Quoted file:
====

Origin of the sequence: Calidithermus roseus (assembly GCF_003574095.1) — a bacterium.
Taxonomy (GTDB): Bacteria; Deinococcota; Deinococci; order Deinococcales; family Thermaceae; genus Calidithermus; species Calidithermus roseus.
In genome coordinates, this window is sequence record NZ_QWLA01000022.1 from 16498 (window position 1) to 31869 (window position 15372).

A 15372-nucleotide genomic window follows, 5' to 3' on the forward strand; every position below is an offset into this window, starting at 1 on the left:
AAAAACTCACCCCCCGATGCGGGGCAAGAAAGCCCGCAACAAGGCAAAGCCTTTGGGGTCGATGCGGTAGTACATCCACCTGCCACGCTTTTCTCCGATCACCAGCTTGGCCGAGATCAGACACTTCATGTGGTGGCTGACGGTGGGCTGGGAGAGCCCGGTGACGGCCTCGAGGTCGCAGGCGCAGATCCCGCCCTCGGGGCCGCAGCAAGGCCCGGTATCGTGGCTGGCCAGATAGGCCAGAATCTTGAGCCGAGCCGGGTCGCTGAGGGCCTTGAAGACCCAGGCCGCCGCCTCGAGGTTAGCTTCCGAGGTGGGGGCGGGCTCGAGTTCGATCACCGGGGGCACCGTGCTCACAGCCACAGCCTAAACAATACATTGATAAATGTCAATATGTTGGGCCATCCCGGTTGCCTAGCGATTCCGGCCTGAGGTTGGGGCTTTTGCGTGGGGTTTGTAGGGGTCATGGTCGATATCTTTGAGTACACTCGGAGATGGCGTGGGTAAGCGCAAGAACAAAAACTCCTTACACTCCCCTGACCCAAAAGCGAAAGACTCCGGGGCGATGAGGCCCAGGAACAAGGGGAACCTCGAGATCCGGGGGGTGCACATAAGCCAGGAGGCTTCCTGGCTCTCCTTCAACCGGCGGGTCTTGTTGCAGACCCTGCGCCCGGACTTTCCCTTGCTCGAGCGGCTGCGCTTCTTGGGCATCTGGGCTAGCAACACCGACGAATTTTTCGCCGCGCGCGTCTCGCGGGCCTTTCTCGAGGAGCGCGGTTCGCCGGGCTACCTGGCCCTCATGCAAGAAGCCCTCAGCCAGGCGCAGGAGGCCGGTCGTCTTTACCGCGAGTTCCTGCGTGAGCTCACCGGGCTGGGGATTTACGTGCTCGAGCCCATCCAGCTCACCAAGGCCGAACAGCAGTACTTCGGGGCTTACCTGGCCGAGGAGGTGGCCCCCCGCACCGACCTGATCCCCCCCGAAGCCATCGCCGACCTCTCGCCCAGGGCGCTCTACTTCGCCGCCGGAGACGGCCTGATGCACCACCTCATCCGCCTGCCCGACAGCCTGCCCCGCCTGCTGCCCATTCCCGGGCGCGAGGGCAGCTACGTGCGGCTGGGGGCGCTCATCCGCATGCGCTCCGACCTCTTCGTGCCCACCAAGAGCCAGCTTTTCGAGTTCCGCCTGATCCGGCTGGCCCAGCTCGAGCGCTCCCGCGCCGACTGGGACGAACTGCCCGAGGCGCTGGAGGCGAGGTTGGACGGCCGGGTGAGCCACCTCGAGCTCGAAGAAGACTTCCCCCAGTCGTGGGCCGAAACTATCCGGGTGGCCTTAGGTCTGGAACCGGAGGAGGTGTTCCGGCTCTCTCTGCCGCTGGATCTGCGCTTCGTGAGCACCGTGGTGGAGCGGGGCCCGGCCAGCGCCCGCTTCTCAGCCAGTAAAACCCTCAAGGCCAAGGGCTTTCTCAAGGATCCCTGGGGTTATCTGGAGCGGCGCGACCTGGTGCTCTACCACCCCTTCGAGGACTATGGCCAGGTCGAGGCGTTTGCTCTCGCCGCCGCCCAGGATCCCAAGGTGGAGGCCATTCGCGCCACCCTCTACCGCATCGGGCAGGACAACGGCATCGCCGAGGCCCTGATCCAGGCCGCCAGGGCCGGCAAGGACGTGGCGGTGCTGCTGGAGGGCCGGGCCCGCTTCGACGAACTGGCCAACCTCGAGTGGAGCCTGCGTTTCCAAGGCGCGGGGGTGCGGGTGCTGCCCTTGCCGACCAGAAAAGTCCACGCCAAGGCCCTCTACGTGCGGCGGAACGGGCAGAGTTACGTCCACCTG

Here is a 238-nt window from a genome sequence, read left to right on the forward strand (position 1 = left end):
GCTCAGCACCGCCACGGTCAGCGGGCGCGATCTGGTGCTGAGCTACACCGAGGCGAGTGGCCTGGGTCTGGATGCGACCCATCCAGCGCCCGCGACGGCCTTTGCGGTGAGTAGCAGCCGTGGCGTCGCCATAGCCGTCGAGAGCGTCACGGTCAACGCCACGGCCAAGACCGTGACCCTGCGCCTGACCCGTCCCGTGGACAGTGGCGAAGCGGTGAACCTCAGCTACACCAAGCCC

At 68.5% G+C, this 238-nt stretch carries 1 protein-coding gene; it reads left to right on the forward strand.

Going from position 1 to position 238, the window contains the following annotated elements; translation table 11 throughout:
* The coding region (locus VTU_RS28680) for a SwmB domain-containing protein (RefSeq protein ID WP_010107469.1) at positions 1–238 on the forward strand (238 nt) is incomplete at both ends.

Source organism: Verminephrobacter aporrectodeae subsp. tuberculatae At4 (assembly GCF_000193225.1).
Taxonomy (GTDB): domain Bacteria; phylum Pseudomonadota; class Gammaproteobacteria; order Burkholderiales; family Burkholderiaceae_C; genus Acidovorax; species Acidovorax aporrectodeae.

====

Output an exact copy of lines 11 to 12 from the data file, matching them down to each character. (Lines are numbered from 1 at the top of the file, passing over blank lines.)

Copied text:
Source organism: Verminephrobacter aporrectodeae subsp. tuberculatae At4 (assembly GCF_000193225.1).
Taxonomy (GTDB): domain Bacteria; phylum Pseudomonadota; class Gammaproteobacteria; order Burkholderiales; family Burkholderiaceae_C; genus Acidovorax; species Acidovorax aporrectodeae.